Some basic conditions, however, need to be fulfilled in order to effect Castling. The primary requirements for castling are –

  • 1.The king is on the original square and has not moved – White king should be in e1 and black king should be in e8.
  • 2.The rook with which you want to castle is on its original square and has not moved – For white, queenside rook at “a1” and kingside rook is at “h1”. For black, queenside rook is at “a8” and kingside rook is at “h8”.
  • 3.The squares between the King and the Rook with which you want to castle are free and not occupied by any other pieces.

If any of the above conditions are not met, Castling cannot be done during the course of the game permanently.

Once the above conditions have been fulfilled, you can resort to Castling, either on the queenside or on the king side.

If you are using white pieces and prefer to do the Castling on the queenside that is with the rook at “a1”, then the king at “e1” will be moved to “c1” and the rook will be moved to “d1”. In Chess Lingo, this is referred to as “castling long”. The notation records this castling as “0-0-0”.

Instead, if you prefer to do the castling on the kingside that is with the rook at “h1”, then the king at “e1” will be moved to “g1” and the rook will be moved to “f1”. This kingside castling is called as “castling short” in chess lingo. The notation for this castling is “0-0”.

In addition to the above primary conditions, some minor conditions are there that will not allow Castling for a brief period.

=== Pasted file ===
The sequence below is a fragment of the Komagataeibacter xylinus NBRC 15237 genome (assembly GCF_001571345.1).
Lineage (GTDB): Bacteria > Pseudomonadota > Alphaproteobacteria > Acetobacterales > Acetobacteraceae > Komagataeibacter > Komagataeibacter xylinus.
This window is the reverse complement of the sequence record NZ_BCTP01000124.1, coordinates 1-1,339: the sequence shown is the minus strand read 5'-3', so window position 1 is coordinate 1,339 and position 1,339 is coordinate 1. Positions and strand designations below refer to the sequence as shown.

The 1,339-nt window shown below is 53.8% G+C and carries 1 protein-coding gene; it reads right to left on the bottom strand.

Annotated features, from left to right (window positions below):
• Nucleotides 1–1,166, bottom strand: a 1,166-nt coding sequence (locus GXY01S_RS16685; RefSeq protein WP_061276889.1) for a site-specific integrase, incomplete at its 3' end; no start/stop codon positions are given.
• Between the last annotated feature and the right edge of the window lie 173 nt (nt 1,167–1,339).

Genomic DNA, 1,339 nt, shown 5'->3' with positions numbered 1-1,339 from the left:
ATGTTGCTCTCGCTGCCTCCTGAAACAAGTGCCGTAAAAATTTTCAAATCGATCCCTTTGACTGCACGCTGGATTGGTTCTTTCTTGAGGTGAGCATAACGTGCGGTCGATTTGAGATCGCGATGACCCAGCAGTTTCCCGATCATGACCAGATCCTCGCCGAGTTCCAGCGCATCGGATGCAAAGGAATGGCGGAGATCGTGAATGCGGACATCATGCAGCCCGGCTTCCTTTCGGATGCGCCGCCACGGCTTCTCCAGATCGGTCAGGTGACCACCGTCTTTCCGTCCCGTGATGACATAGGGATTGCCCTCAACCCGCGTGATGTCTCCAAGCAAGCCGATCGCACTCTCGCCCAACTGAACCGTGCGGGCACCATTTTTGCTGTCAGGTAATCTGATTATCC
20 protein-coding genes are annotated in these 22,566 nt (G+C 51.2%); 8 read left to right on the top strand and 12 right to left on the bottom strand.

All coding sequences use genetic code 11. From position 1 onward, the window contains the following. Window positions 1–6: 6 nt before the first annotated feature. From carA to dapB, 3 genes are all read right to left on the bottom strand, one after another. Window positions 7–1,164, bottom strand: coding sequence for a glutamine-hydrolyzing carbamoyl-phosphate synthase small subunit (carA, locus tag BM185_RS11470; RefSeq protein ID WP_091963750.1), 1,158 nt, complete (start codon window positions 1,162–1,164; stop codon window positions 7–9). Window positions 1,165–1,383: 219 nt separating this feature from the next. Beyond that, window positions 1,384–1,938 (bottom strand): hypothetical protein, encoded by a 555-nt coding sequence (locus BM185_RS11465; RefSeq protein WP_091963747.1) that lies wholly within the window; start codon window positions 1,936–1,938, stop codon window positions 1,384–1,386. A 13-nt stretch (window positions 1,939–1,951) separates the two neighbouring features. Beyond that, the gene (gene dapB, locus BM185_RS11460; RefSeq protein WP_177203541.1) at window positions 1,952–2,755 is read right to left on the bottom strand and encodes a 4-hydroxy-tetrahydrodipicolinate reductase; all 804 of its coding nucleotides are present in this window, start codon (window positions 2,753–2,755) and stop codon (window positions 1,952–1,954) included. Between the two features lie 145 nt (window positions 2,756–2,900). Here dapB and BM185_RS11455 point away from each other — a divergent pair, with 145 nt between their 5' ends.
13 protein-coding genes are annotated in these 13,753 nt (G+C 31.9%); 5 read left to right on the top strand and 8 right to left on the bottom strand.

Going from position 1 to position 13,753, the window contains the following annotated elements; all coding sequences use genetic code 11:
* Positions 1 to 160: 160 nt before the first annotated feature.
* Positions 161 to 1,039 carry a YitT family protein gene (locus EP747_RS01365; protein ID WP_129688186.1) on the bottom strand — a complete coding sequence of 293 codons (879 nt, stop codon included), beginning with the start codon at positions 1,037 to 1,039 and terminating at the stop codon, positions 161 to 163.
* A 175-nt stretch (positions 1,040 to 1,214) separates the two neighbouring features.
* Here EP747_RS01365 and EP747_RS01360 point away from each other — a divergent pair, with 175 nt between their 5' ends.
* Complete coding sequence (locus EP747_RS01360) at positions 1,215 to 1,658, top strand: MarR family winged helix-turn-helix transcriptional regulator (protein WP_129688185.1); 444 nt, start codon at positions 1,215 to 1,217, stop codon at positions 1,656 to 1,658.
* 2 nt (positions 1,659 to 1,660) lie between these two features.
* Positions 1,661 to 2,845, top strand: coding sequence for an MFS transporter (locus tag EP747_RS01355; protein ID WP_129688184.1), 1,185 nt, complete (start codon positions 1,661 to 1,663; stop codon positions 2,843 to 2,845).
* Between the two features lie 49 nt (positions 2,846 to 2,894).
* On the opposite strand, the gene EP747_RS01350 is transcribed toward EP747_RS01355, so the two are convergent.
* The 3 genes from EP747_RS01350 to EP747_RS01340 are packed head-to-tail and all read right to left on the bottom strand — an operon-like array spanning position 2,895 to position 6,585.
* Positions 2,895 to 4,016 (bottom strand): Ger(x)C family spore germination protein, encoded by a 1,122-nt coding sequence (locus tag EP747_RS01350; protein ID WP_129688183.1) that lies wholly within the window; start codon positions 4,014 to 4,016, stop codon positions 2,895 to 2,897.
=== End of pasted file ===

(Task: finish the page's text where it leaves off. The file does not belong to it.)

• You cannot castle in reply to a check. That is, if your opponent attacks your King with a check, then you cannot reply that check with a castling.
  • Castling cannot take place if the destination square of the King, upon castle, is under the attack of opponent’s piece.
  • If there are any pieces in between the King and the Rook, castling cannot be done. However, if those pieces are removed, you are free to do castling.

Now comes the vital point. Is castling compulsory or only optional? Why should one castle in the first instance?

Castling is a means of protecting your King. You might be aware that the primary objective in a game of chess is to checkmate the King of the opponent. The greatest mobility in the game takes place at the centre of the board, while the mobility is somewhat less in comparison to the centre. Since the King is at one of the central files, he is likely to find himself in the crossfire of the enemy pieces. By castling, the King is moved to any one of the sides and is adequately protected. Another important reason for castling is that the move opens up the Rook and brings it to the centre.

It is advisable that Castling is done at the earliest possible period, preferably as part of the opening moves, to have better control over the game, while at the same time, providing safety and security to the King from enemy attacks.